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    Earning a spot on the medical team

    Last month, I wrote about diagnosing my father-in-law’s branch retinal artery occlusion (BRAO) and then teaming up with a vascular surgeon for his subsequent carotid endarterectomy. After the successful “slam dunk” surgery, the nurse who discharged him advised him to “go to the ER” should he have any changes in vision, and in the process, dropped the ball. I promised you a breakdown of the game film of that sequence, and here it is.

    Related: Eyecare March Madness—When teamwork goes wrong


    Working as a fist

    Duke coach Mike Krzyzewski (by the way, congrats Coach K!), once said, “A basketball team is like the five fingers on your hand. If you can get them all together, you have a fist. That’s how I want you to play.”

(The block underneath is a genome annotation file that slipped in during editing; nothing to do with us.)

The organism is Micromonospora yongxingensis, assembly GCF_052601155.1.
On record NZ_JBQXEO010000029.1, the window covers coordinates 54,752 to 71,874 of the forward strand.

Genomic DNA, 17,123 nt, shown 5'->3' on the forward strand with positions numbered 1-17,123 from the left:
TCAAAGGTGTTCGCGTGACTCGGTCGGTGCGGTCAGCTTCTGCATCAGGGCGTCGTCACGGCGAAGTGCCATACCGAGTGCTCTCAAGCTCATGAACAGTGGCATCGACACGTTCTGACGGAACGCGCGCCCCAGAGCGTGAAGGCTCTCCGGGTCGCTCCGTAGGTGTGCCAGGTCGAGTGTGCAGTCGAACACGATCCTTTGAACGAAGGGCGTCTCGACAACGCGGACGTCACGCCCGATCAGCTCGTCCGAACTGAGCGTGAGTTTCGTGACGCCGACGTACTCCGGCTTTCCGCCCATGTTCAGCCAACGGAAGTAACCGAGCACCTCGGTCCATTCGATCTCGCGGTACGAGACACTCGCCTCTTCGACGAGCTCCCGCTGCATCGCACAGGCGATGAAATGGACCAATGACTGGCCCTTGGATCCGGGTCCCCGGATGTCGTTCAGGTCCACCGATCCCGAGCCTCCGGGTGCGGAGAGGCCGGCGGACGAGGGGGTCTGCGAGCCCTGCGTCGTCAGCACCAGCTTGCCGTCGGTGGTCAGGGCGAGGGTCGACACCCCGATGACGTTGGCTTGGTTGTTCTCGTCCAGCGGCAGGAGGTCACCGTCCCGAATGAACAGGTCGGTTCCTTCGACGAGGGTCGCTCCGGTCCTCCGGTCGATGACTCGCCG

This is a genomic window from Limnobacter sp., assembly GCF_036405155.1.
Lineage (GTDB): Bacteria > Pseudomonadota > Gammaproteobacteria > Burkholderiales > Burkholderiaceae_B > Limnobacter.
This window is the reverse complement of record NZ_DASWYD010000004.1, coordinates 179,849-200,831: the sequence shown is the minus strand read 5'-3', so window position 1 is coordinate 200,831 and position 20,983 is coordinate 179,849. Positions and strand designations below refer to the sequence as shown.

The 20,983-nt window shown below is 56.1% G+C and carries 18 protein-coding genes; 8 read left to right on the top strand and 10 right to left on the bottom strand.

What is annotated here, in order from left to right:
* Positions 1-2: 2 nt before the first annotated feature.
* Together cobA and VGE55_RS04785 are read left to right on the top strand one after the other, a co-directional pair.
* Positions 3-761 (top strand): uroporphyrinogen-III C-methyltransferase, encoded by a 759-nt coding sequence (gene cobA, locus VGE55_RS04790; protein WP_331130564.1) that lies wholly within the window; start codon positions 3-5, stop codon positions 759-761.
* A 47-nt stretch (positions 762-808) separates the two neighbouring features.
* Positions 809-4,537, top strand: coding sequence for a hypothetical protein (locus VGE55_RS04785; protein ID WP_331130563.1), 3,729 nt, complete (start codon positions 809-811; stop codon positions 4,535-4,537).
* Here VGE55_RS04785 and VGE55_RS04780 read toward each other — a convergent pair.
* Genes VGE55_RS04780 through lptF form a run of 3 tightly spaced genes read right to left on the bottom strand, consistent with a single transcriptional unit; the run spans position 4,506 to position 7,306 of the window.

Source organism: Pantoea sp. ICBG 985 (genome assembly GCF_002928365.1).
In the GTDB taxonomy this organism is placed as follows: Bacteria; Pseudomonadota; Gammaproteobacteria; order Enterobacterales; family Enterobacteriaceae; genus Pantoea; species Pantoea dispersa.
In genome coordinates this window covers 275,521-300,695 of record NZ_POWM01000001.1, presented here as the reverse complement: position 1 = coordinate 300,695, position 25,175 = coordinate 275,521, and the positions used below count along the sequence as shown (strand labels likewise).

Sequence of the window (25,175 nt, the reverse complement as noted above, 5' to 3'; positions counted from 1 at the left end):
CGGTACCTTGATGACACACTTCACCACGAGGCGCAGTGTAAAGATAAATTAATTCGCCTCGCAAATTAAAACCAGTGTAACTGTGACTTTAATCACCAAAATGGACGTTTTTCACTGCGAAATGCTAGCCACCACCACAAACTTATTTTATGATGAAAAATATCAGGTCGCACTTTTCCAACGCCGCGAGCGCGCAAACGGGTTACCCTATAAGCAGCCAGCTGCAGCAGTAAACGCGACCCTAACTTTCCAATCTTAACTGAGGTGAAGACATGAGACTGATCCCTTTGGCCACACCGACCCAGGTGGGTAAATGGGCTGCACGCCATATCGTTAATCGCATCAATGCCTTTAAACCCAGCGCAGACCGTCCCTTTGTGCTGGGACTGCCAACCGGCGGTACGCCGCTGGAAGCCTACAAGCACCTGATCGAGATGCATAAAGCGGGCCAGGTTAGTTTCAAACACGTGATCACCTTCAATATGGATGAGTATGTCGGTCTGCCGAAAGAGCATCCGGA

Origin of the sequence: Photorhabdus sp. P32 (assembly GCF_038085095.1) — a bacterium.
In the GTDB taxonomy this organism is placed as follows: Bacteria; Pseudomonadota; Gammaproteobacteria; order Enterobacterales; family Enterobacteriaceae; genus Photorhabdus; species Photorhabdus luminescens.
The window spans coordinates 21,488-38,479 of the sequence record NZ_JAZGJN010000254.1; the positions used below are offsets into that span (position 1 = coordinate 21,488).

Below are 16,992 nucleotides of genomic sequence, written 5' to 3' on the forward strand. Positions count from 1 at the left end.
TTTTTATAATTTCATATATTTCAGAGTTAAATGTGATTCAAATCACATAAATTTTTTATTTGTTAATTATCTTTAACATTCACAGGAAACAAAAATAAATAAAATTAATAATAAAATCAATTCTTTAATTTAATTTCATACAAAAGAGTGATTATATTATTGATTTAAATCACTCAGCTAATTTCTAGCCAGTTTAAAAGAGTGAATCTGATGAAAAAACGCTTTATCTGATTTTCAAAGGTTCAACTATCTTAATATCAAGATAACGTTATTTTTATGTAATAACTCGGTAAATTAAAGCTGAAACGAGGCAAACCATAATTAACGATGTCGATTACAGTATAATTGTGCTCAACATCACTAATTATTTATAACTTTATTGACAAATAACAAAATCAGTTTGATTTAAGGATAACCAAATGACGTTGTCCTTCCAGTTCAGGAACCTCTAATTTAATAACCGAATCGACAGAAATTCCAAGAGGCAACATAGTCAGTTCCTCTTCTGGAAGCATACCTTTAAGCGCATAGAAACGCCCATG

Obviously, all of us involved in my father-in-law’s care could have done a better job of talking and working with one another to better coordinate his care. We weren’t a fist. We were five spread fingers, waving in the air, doing our own thing.

    The problem started with my father-in-law not being a part of the integrated healthcare system in which I practice. I’m used to typing, pointing, and clicking a patient toward the test, procedure, or therapy needed. When I need a consult, I hail the proper provider or clinic on my team. They recognize my digital “hand signal,” smoothly catch the ball, and go to the hoop. Well, most of the time anyway.

    Next: Are you a part of the team?

    Michael Brown, OD, MHS-CL, FAAO
    Dr. Brown has practiced medical optometry in a comanagement center and with the U.S. Department of Veterans Affairs Outpatient Clinic in ...


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    Optometry Times A/V